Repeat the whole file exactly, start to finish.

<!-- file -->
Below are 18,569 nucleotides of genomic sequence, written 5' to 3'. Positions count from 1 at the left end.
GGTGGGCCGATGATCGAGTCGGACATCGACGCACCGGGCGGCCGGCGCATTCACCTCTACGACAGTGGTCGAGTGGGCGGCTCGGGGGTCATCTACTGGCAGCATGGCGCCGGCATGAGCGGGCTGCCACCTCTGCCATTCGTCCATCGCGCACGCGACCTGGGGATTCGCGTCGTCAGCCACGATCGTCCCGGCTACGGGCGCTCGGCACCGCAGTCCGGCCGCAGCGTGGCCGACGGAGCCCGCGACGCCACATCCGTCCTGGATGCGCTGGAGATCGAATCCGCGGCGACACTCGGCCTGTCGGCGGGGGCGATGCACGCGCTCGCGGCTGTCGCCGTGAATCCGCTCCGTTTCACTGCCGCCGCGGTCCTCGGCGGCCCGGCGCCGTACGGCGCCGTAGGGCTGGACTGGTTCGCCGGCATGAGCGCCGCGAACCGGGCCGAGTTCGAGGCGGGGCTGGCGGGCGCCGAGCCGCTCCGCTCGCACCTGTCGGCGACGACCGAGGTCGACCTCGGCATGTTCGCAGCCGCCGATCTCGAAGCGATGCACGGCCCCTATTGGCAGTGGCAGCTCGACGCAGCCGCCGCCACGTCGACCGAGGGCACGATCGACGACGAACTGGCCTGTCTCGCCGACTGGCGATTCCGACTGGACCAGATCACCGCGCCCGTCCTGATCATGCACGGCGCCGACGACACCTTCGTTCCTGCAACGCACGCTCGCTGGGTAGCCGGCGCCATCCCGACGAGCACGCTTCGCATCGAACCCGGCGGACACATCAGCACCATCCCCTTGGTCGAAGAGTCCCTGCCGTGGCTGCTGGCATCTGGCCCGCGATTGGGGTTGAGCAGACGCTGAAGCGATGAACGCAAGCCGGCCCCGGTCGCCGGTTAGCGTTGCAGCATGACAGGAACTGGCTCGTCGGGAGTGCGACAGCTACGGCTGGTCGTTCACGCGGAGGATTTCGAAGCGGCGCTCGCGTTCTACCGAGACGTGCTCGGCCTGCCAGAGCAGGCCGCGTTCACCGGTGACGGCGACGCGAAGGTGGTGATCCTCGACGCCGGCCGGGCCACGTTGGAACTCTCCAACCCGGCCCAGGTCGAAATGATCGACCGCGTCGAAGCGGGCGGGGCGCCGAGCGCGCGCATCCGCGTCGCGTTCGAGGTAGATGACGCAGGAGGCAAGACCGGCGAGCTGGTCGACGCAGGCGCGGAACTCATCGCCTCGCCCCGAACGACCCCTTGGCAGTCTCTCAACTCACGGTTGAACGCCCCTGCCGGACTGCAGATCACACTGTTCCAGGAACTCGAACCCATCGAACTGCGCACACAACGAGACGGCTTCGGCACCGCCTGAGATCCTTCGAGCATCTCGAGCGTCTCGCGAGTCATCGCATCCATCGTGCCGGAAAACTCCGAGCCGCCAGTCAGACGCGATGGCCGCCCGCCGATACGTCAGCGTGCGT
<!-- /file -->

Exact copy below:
Below are 18,569 nucleotides of genomic sequence, written 5' to 3'. Positions count from 1 at the left end.
GGTGGGCCGATGATCGAGTCGGACATCGACGCACCGGGCGGCCGGCGCATTCACCTCTACGACAGTGGTCGAGTGGGCGGCTCGGGGGTCATCTACTGGCAGCATGGCGCCGGCATGAGCGGGCTGCCACCTCTGCCATTCGTCCATCGCGCACGCGACCTGGGGATTCGCGTCGTCAGCCACGATCGTCCCGGCTACGGGCGCTCGGCACCGCAGTCCGGCCGCAGCGTGGCCGACGGAGCCCGCGACGCCACATCCGTCCTGGATGCGCTGGAGATCGAATCCGCGGCGACACTCGGCCTGTCGGCGGGGGCGATGCACGCGCTCGCGGCTGTCGCCGTGAATCCGCTCCGTTTCACTGCCGCCGCGGTCCTCGGCGGCCCGGCGCCGTACGGCGCCGTAGGGCTGGACTGGTTCGCCGGCATGAGCGCCGCGAACCGGGCCGAGTTCGAGGCGGGGCTGGCGGGCGCCGAGCCGCTCCGCTCGCACCTGTCGGCGACGACCGAGGTCGACCTCGGCATGTTCGCAGCCGCCGATCTCGAAGCGATGCACGGCCCCTATTGGCAGTGGCAGCTCGACGCAGCCGCCGCCACGTCGACCGAGGGCACGATCGACGACGAACTGGCCTGTCTCGCCGACTGGCGATTCCGACTGGACCAGATCACCGCGCCCGTCCTGATCATGCACGGCGCCGACGACACCTTCGTTCCTGCAACGCACGCTCGCTGGGTAGCCGGCGCCATCCCGACGAGCACGCTTCGCATCGAACCCGGCGGACACATCAGCACCATCCCCTTGGTCGAAGAGTCCCTGCCGTGGCTGCTGGCATCTGGCCCGCGATTGGGGTTGAGCAGACGCTGAAGCGATGAACGCAAGCCGGCCCCGGTCGCCGGTTAGCGTTGCAGCATGACAGGAACTGGCTCGTCGGGAGTGCGACAGCTACGGCTGGTCGTTCACGCGGAGGATTTCGAAGCGGCGCTCGCGTTCTACCGAGACGTGCTCGGCCTGCCAGAGCAGGCCGCGTTCACCGGTGACGGCGACGCGAAGGTGGTGATCCTCGACGCCGGCCGGGCCACGTTGGAACTCTCCAACCCGGCCCAGGTCGAAATGATCGACCGCGTCGAAGCGGGCGGGGCGCCGAGCGCGCGCATCCGCGTCGCGTTCGAGGTAGATGACGCAGGAGGCAAGACCGGCGAGCTGGTCGACGCAGGCGCGGAACTCATCGCCTCGCCCCGAACGACCCCTTGGCAGTCTCTCAACTCACGGTTGAACGCCCCTGCCGGACTGCAGATCACACTGTTCCAGGAACTCGAACCCATCGAACTGCGCACACAACGAGACGGCTTCGGCACCGCCTGAGATCCTTCGAGCATCTCGAGCGTCTCGCGAGTCATCGCATCCATCGTGCCGGAAAACTCCGAGCCGCCAGTCAGACGCGATGGCCGCCCGCCGATACGTCAGCGTGCGT